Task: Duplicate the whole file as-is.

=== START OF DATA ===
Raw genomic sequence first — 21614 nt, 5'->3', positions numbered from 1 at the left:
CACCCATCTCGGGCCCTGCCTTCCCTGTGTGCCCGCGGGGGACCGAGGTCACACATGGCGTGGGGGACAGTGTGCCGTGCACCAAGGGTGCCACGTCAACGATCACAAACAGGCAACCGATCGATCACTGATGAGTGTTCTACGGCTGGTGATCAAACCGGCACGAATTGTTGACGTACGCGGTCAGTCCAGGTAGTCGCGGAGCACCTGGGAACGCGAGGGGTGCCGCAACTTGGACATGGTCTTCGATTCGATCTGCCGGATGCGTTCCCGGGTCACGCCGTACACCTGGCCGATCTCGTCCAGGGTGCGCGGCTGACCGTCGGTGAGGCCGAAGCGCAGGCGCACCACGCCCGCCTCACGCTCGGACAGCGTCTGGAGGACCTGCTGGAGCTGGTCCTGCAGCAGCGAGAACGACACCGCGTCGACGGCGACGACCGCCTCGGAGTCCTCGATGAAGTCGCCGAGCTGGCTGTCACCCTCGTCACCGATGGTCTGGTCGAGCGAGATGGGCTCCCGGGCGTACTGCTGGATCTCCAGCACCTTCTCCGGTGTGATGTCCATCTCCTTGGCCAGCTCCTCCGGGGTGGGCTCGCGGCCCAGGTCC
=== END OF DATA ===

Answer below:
Raw genomic sequence first — 21614 nt, 5'->3', positions numbered from 1 at the left:
CACCCATCTCGGGCCCTGCCTTCCCTGTGTGCCCGCGGGGGACCGAGGTCACACATGGCGTGGGGGACAGTGTGCCGTGCACCAAGGGTGCCACGTCAACGATCACAAACAGGCAACCGATCGATCACTGATGAGTGTTCTACGGCTGGTGATCAAACCGGCACGAATTGTTGACGTACGCGGTCAGTCCAGGTAGTCGCGGAGCACCTGGGAACGCGAGGGGTGCCGCAACTTGGACATGGTCTTCGATTCGATCTGCCGGATGCGTTCCCGGGTCACGCCGTACACCTGGCCGATCTCGTCCAGGGTGCGCGGCTGACCGTCGGTGAGGCCGAAGCGCAGGCGCACCACGCCCGCCTCACGCTCGGACAGCGTCTGGAGGACCTGCTGGAGCTGGTCCTGCAGCAGCGAGAACGACACCGCGTCGACGGCGACGACCGCCTCGGAGTCCTCGATGAAGTCGCCGAGCTGGCTGTCACCCTCGTCACCGATGGTCTGGTCGAGCGAGATGGGCTCCCGGGCGTACTGCTGGATCTCCAGCACCTTCTCCGGTGTGATGTCCATCTCCTTGGCCAGCTCCTCCGGGGTGGGCTCGCGGCCCAGGTCC